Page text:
Though Warren published ten novels, he regarded himself as a poet first and a novelist and critic second. T.S. Eliot's The Waste Land (1922), "the apotheosis of modernity", as John Crowe Ransom characterized it, influenced Warren deeply. He recalled in 1972 in an interview, that "it was certainly a watershed in my life and the lives of many of my friends." Warren's early career as a poet attracted little public attention, and for many years his fame as a writer rested chiefly upon his philosophical novels. He wrote literary criticism about such writers as Joseph Conrad, Theodore Dreiser, Ernest Hemingway, William Faulkner, Coleridge and Melville. His first book of verse, Thirty-Six Poems (1935) showed the influence of Ransom, Thomas Hardy, and the 17th-century metaphysical poets, whom he specialized in teaching. In 1939 he argued that American poetry had very little to offer the modern writer. Whitman's influence, on the technical side, he considered "destructive."
Warren's experimental tendency, partly inspired by T.S. Eliot's works, marked the collection Eleven Poems on the Same Theme (1942), and culminated in one of his very finest poems, 'The Ballad of Billie Potts,' in Selected Poems, 1923-1943 (1944). The volumes of poetry after Brother to Dragons (1953), which centered upon a killing of a slave committed by Thomas Jefferson's nephew, feature a number of forms and styles, and range through various subject matter. Warren has told that there has been periods when he just stared "the empty space on a sheet of paper which the right word would not come to fill." Incarnations: Poems, 1966-1968 (1968) signaled Warren's break with Eliot.
Between 1956 and 1962 Warren took a break from teaching at Yale. To a Little Girl, One Year Old, in a Ruined Fortress (1957) came out after his divorce and a new marriage. It was inspired by Mediterranean scenes, and started a new period in the authors creative life. Rumor Verified (1981) received mixed critics and was condemned by Donald Hall for abstraction, melodrama, and carelessness. "In one short poem we have love, heart, pastness, hope, despair, doom, future, history, ignorance and experience. The capitalized abstraction Time turns up 14 times, along with Reality, Hope, Eternity, History, Space and Truth. Cliché and abstraction compete with banality: 'Have you ever seen your own child, that first morning, wait/ For the school bus?'" (The New York Times, November 8, 1981)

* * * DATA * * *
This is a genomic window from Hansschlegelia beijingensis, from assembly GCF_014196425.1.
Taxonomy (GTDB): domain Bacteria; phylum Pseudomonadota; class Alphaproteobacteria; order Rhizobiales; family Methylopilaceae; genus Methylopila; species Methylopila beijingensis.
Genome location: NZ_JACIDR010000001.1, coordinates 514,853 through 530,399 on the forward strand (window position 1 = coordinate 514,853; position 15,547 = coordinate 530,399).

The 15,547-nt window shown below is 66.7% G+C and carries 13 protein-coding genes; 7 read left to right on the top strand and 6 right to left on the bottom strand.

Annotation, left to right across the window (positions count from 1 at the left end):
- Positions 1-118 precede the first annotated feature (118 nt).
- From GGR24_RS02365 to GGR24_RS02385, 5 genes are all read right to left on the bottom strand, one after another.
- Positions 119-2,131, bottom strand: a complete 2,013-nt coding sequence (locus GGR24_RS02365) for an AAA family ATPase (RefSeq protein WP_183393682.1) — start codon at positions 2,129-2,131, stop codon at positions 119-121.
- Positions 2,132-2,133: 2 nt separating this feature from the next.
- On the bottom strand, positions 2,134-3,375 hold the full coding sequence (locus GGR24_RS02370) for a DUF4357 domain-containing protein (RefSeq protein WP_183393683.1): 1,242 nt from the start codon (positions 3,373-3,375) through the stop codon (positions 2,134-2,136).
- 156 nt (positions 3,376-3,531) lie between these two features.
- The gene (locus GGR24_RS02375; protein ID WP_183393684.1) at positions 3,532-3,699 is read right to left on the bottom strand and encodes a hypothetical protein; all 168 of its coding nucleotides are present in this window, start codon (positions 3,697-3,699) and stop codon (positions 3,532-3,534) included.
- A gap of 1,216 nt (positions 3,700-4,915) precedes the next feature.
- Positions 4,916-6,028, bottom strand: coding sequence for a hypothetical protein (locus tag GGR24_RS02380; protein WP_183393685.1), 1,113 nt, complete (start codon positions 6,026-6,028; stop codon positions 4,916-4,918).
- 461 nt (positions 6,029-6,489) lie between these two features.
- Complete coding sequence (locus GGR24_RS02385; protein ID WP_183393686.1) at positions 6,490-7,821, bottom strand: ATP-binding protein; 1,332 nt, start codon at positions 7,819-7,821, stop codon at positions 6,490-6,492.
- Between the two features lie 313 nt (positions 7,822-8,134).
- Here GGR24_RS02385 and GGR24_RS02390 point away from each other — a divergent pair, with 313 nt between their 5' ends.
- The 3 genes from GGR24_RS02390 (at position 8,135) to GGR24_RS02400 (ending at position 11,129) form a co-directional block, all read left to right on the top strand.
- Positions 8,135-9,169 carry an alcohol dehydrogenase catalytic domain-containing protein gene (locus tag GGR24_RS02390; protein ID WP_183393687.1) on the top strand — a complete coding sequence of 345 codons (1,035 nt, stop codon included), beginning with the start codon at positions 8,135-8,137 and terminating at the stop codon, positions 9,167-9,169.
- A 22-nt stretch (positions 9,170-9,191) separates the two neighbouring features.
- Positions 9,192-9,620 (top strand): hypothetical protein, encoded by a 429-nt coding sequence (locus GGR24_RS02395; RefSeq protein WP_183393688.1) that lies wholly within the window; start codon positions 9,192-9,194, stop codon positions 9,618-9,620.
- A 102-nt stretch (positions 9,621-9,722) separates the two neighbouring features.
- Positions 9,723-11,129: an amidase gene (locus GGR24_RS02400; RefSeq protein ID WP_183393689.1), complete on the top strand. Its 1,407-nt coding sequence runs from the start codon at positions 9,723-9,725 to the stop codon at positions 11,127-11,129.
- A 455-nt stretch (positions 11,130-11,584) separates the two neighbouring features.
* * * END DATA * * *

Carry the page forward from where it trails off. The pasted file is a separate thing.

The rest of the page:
A leading representative of the New Criticism, Warren collaborated with Cleanth Brooks to write Understanding Poetry (1938) and Understanding Fiction (1943). These works helped revolutionize the teaching of literature by bringing New Criticism into the general practice in America's college classrooms. This approach emphasized the detailed textual analysis of poetry instead of examining the mind and personality of the author.
Warren's marriage to Emma Cinina Brescia (1930), whose neurasthenic personality forced her to spend most of her time bedridden, ended in divorce in 1950. From 1944 to 1953, Warren published no poetry. During the late 1940s he drank heavily. Cicina was institutionalized several times. After being awaeded a Guggenheim Fellowship he spent a year in Italy working on the novel World Enough and Time. In 1952 he married the novelist Eleanor Clark; they had a son and a daughter. The marriage brought stability to his life. With her Warren setted into an old farmhouse and barn that they restored themselves in Fairfield, Connecticut.
From the 1950s Warren lived in Connecticut and in rural Vermont, a recurring site for his poetry, such as 'Vermont Ballad: Change of Season' (1980). His last years Warren suffered from cancer. He died on September 15, 1989, in Stratton, Vermont. Warren received many honors, including National Medal for Literature in 1970, the Presidential Medal of Freedom in 1980, and the Prize Fellowship of the John D. and Catherine T. MacArthur Foundation in 1981. He was named Poet Laureate in 1986 and held the post for two years.
For further reading: The Fugitives: A Critical Account by J.A. Bradbury (1958); Warren: The Dark and Bloody Ground by L. Caspar (1960); Robert Penn Warren by C.H. Bohner (1964); Robert Penn Warren by P. West (1964); Warren: A Collection of Critical Essays, ed. by J.L. Longley (1965); Colder Fire: The Poetry of Warren by V.A. Strandberg (1965); The Novels of Warren by B. Guttenberg (1975); The Poetic Vision of Robert Penn Warren by V. Strandberg (1977); In the Heart's Last Kingdom by C. Bedient (1984); The American Vision of Robert Penn Warren by William Bedford Clark (1991); Robert Penn Warren: A Study of the Short Fiction by J.R. Millichap (1992); Robert Penn Warren's Modernist Spirituality by R.S. Koppelman (1995); Robert Penn Warren by Joseph Blotner (1997); Robert Penn Warren: A Biography by J.L. Blotner (1997); The Legacy of Robert Penn Warren, ed. by David Madden (2000); Robert Penn Warren, ed. by Harold Bloom (2000); Poems of Pure Imagination: Robert Penn Warren and the Romantic Tradition by Lesa Carnes Corrigan (2001); Understanding Robert Penn Warren by James A. Grimshaw Jr. (2001); Conversations With Robert Penn Warren, ed. by Gloria L. Cronin, Ben Siegel (2005); Robert Penn Warren After Audubon: The Work of Aging and the Quest for Transcendence in His Later Poetry by Joseph R. Millichap (2009)